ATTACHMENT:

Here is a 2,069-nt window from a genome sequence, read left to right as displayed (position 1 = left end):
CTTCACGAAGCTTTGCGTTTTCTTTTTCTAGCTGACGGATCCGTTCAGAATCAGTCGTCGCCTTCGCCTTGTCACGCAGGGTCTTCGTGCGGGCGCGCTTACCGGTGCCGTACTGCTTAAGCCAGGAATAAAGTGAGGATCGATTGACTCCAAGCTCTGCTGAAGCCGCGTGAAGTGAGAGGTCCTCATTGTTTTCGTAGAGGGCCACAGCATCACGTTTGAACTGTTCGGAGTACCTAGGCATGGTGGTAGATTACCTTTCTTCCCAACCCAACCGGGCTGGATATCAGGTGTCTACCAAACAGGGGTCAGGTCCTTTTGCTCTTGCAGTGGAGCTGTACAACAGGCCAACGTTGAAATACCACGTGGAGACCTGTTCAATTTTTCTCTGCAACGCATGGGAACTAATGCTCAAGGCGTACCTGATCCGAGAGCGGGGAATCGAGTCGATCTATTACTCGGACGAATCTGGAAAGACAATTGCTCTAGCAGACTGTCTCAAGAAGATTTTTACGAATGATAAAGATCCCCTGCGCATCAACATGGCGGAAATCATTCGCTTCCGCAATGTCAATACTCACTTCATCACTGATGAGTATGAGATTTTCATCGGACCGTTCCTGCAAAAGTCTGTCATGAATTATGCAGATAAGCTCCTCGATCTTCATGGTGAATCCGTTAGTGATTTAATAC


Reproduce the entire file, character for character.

Here is a 2,069-nt window from a genome sequence, read left to right as displayed (position 1 = left end):
CTTCACGAAGCTTTGCGTTTTCTTTTTCTAGCTGACGGATCCGTTCAGAATCAGTCGTCGCCTTCGCCTTGTCACGCAGGGTCTTCGTGCGGGCGCGCTTACCGGTGCCGTACTGCTTAAGCCAGGAATAAAGTGAGGATCGATTGACTCCAAGCTCTGCTGAAGCCGCGTGAAGTGAGAGGTCCTCATTGTTTTCGTAGAGGGCCACAGCATCACGTTTGAACTGTTCGGAGTACCTAGGCATGGTGGTAGATTACCTTTCTTCCCAACCCAACCGGGCTGGATATCAGGTGTCTACCAAACAGGGGTCAGGTCCTTTTGCTCTTGCAGTGGAGCTGTACAACAGGCCAACGTTGAAATACCACGTGGAGACCTGTTCAATTTTTCTCTGCAACGCATGGGAACTAATGCTCAAGGCGTACCTGATCCGAGAGCGGGGAATCGAGTCGATCTATTACTCGGACGAATCTGGAAAGACAATTGCTCTAGCAGACTGTCTCAAGAAGATTTTTACGAATGATAAAGATCCCCTGCGCATCAACATGGCGGAAATCATTCGCTTCCGCAATGTCAATACTCACTTCATCACTGATGAGTATGAGATTTTCATCGGACCGTTCCTGCAAAAGTCTGTCATGAATTATGCAGATAAGCTCCTCGATCTTCATGGTGAATCCGTTAGTGATTTAATAC